4620 CONTRACT REMEDIES: FORESEEABILITY, PRECAUTION, CAUSATION AND MITIGATION

Eric A. Posner
Assistant Professor of Law, University of Pennsylvania Law School
© Copyright 1999 Eric A. Posner

Abstract This section discusses undercompensatory damages rules in contract law. These are rules that reduce the award to the promisee to an amount below that to which he would be entitled under the expectations rule. The reason for reducing compensation is to encourage the promisee to behave in a value-maximizing manner. The Hadley rule, which denies recovery for losses that the promisor could not ordinarily foresee, is thought to provide promisees with incentives to reveal how much they value performance, in order to give the promisor optimal with incentives to take care. The mitigation rule, which denies recovery for losses that the promisee could have avoided by mitigating damages after the breach, is thought to provide promisees with the proper incentives to reduce losses caused by the promisor’s breach. Several theoretical and empirical ambiguities, however, weaken these arguments. Two other undercompensatory damages rules - the reasonable certainty doctrine and the emotional distress doctrine - are also discussed. The section also deals with precautionary behavior by both the promisor and the promisee. The expectations rule encourages the promisor to take optimal precautions, but it also discourages the promisee from taking precautions. To encourage the promisee also to take optimal precautions, damages must be invariant with respect to the amount of reliance and, ideally, should be set at the efficient level of reliance. Causation is not an important concept in contract law and scholarship. JEL classification: K12 Keywords: Contract Remedies: Foreseeability, Precaution, Causation, and Mitigation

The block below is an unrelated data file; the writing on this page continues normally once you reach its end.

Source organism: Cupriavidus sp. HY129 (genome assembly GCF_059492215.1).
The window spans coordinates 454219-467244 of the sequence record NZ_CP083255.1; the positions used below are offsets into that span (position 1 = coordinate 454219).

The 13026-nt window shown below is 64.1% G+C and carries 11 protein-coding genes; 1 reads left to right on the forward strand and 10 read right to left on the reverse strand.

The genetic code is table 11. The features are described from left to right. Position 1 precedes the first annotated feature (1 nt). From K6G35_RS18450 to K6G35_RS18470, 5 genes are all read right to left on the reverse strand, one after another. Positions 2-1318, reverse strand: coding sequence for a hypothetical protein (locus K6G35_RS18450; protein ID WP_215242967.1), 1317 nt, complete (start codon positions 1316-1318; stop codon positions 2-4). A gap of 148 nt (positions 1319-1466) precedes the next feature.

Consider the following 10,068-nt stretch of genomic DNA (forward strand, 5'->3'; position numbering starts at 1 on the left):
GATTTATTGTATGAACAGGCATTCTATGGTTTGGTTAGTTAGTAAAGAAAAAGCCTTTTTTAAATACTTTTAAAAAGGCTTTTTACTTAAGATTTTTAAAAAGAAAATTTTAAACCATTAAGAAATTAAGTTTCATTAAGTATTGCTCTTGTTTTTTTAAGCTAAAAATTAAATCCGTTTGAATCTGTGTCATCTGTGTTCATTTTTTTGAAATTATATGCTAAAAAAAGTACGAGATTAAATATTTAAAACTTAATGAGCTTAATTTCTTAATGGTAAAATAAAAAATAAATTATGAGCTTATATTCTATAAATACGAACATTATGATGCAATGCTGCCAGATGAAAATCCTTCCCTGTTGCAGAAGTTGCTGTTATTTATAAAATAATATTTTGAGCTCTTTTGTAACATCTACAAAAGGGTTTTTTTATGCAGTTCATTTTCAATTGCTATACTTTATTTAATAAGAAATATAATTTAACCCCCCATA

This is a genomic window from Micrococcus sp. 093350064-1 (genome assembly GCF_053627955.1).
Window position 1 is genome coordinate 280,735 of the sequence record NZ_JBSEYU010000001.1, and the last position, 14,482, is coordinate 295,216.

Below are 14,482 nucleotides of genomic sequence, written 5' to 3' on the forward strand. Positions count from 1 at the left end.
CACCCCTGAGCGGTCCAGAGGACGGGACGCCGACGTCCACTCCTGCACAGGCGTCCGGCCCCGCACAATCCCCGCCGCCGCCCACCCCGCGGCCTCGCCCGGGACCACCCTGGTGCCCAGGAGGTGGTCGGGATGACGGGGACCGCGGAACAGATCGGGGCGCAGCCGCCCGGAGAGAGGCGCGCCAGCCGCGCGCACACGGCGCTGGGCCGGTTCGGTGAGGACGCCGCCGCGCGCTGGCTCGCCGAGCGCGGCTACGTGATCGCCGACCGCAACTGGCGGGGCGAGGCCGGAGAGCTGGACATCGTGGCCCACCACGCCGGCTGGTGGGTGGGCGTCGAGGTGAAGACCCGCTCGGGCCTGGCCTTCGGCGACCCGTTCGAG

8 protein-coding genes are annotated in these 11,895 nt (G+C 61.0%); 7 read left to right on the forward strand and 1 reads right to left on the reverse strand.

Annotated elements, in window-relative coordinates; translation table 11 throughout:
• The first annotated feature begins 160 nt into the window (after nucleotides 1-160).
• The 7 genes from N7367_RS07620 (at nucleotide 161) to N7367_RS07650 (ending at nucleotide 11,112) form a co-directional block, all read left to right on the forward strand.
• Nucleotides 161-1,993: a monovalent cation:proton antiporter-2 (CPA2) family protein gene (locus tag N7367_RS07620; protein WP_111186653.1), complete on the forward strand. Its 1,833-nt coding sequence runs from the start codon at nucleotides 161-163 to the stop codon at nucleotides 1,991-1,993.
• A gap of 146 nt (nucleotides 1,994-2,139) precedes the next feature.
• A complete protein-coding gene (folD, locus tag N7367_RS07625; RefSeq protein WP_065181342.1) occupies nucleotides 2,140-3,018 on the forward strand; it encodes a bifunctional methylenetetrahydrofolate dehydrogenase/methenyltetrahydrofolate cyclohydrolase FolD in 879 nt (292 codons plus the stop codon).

1. Introduction The expectation measure of contract damages, which requires the breaching promisor to pay the promisee an amount of money sufficient to put the promisee in the position it would have been in if the promisor had performed,